Bernard Tomic’s attempt to qualify for the Australian Open is over, but not before the outspoken Australian claimed mid-match he was suffering from COVID-19 and there was insufficient testing of players.
The 29-year-old, a one-time junior champion at Melbourne Park, fell to Russia’s Roman Safiullin 6-1, 6-4 in the first round of qualifying.
His Australian Open campaign was done after less than one hour on court, succumbing to world No.167 Safiullin on the new 5000-seat arena at Melbourne Park.
Ranked 257th in the world, Tomic revealed his new-look bleached hairstyle look to a new audience, but it was ability to counter controversy that hadn’t changed.
Trailing 2-1 at the change of ends in the second set, Tomic told the chair umpire, Brazilian Aline Da Rocha Nocinto, he was physically hampered.
“For sure in the next two days I will test positive, I’m telling you. I’m telling you,” Tomic said.
“I will buy you dinner if I don’t test positive in three days. Otherwise you buy me dinner,” Tomic said.
“I cannot believe nobody is getting tested. They are allowing players to come onto the court with rapid tests in their room – c’mon.
“No official PCR testing.”
Tomic was unavailable for post-match media commitments due to the uncertainty over his health after he reported his symptoms.
He later posted in an Instagram story: “Feeling really sick, I’m now back in my hotel room.
“Just spoke to the doctors on site and they’ve asked me to isolate. They couldn’t treat me yet to avoid contact.
“Thank you for all the support on the court today. I really appreciate it! I’ll do better next time. Very disappointed as I really wanted to make Aussies proud and perform well on my home turf.”
A world No.17 six years ago, he enters the 2022 season with his 30th birthday on the not-too-distant horizon.
Before this qualifying campaign for his home major – the latest attempt to reboot his career – Tomic had declared he was striving to once again find a spot in the world’s top 20.
Before the tough match against Safiullin, Tomic declared he wasn’t match fit but said “I’m feeling fresh and ready to go”.
“I feel really good,” Tomic said. “I feel like I’ve settled in because I’ve been at the AO for a few days now. I feel really relaxed. I’m happy in myself. I’m happy to be here.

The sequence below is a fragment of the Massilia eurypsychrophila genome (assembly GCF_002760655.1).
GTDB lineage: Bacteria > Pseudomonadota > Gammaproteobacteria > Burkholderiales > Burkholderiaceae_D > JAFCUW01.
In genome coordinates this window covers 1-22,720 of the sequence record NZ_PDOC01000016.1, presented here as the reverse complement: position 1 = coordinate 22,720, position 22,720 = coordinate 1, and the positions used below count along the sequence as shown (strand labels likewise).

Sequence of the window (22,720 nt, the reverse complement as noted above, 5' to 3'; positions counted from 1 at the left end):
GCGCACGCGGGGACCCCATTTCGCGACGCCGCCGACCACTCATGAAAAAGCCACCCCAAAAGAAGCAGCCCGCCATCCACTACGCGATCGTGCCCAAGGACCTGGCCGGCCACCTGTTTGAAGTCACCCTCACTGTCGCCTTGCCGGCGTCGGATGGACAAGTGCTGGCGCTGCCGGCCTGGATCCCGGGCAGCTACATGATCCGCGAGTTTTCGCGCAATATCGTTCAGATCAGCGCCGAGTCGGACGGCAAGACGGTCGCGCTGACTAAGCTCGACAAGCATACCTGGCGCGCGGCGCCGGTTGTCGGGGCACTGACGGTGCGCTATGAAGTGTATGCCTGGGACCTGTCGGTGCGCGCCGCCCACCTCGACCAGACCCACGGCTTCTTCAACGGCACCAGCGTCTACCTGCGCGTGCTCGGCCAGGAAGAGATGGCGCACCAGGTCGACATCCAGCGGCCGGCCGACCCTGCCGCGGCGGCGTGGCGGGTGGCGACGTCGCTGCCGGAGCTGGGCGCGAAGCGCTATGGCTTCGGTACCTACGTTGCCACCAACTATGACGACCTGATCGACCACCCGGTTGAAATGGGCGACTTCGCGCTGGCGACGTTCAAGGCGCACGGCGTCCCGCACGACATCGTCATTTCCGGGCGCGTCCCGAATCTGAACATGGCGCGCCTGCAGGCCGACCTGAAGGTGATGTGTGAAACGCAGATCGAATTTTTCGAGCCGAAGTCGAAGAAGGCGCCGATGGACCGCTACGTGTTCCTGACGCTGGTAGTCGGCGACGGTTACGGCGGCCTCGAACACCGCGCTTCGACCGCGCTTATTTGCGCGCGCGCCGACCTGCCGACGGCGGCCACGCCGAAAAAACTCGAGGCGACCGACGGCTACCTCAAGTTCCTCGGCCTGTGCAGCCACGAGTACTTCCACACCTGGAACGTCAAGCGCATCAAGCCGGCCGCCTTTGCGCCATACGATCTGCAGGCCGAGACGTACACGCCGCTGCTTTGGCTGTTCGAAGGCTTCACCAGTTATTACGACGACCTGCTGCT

“I feel like it’s one of the toughest matches in qualifiers that I’ve been drawn. We both qualified last year, so it’s a tough challenge to get him first round.”
It was only 11 months ago in Melbourne when the 2008 Australian Open junior champion started the season in promising fashion, fighting his way through three Australian Open qualifying matches to make the main draw of a major for the only time since Wimbledon in 2019.
He edged countryman John-Patrick Smith at the final qualifying stage. His first round opponent, Yuichi Sugita of Japan, retired hurt before Tomic met a younger and formidable foe in the second round, rising Canadian Denis Shapovalov.
It’s also three years, however, since Tomic’s antics formed a distracting sideshow at the 2019 Australian Open when the Queenslander, after his first round exit, launched a broadside at Lleyton Hewitt, claiming that the Australian Davis Cup captain had “ruined the system” and “no one likes him”. Famously, Tomic also claimed the two-time major winner favoured certain players with national selection, prompting a tit-for-tat with Australian tennis officialdom that lasted for most of the tournament.
By the end, Tennis Australia boss Craig Tiley slammed the door on Tomic and any hopes he had of returning to the Davis Cup fold, declaring that the then 26-year-old “does not meet the standards of behaviour and commitment to himself, the team or the sport”.
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